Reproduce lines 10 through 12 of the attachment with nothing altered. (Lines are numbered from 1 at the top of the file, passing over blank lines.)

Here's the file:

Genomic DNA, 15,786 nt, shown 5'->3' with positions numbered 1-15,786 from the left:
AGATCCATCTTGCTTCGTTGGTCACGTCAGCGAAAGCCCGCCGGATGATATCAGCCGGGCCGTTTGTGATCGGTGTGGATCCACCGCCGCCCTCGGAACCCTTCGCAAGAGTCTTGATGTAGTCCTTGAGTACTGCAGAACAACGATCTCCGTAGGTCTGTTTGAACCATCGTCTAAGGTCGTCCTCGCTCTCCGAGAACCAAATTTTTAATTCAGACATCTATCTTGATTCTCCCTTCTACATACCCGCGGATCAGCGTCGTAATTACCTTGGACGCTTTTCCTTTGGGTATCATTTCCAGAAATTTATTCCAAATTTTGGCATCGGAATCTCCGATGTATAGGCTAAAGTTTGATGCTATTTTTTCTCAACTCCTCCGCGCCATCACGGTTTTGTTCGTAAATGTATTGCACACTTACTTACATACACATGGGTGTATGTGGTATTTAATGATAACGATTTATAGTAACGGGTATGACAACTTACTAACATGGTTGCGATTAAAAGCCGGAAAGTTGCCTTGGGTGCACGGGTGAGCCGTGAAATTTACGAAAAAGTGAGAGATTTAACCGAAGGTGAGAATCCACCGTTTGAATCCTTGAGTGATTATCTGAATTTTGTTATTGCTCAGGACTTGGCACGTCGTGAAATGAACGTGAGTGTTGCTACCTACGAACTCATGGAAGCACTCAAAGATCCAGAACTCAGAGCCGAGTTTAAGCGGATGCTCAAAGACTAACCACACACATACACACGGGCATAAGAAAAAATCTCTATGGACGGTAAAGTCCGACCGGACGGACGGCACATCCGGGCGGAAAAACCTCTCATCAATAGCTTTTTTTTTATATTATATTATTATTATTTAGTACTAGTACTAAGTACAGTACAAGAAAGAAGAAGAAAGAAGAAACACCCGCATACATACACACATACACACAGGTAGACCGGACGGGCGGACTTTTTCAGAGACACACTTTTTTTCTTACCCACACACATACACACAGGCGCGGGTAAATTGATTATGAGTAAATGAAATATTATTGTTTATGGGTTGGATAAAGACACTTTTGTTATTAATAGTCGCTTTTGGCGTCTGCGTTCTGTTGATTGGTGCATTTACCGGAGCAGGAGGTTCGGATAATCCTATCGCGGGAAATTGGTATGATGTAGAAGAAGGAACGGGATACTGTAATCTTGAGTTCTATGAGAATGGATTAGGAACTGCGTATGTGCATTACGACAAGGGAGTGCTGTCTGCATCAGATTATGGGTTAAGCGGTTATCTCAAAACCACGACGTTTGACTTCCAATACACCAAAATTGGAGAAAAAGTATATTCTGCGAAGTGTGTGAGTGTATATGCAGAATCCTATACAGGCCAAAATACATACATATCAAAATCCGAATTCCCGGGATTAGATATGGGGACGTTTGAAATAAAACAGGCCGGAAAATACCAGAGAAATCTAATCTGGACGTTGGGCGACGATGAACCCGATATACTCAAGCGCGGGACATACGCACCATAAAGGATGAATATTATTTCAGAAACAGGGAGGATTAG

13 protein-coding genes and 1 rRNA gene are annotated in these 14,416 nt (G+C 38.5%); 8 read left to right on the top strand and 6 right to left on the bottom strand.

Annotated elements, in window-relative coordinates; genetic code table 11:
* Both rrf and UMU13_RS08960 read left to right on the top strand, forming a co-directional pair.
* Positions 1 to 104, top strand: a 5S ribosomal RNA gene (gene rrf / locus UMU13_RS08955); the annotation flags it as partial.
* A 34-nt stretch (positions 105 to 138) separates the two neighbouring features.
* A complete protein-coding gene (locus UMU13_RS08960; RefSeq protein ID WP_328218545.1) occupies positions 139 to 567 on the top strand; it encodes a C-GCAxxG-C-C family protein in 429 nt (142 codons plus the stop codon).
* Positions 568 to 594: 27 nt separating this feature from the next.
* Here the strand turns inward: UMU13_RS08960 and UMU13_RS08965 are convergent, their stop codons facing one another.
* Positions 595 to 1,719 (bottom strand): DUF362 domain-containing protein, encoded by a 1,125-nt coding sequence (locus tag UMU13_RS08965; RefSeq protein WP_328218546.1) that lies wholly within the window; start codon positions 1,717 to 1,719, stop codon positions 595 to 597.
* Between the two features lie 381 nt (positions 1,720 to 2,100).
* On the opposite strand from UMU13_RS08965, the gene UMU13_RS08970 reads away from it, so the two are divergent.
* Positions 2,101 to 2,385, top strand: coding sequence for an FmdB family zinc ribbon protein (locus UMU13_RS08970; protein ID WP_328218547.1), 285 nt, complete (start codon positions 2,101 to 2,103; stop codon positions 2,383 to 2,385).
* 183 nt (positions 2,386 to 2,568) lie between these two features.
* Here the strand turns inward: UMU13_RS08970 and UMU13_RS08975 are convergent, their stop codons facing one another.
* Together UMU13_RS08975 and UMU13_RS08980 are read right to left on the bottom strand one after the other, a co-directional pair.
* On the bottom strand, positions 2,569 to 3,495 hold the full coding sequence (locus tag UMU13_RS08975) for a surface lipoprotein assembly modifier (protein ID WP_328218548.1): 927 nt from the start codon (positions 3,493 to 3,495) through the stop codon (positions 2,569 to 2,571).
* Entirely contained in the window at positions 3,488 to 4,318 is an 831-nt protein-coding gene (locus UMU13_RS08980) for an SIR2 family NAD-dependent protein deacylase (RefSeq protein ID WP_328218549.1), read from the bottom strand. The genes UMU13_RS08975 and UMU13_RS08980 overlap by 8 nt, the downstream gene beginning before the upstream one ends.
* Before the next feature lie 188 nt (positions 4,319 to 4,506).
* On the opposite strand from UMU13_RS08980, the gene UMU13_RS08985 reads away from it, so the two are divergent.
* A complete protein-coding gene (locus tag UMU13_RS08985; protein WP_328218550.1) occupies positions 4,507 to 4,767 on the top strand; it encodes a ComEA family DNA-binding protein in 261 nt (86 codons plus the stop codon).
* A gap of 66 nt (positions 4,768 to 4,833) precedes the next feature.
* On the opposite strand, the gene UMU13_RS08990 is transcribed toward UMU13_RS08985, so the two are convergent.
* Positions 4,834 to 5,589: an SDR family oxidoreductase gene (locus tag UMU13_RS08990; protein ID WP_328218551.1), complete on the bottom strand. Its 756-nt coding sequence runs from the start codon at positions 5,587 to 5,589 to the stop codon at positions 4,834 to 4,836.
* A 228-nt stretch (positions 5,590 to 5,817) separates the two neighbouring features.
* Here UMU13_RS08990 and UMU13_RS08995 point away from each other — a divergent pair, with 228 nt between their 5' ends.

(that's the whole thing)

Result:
* Here the strand turns inward: UMU13_RS08960 and UMU13_RS08965 are convergent, their stop codons facing one another.
* Positions 595 to 1,719 (bottom strand): DUF362 domain-containing protein, encoded by a 1,125-nt coding sequence (locus tag UMU13_RS08965; RefSeq protein WP_328218546.1) that lies wholly within the window; start codon positions 1,717 to 1,719, stop codon positions 595 to 597.
* Between the two features lie 381 nt (positions 1,720 to 2,100).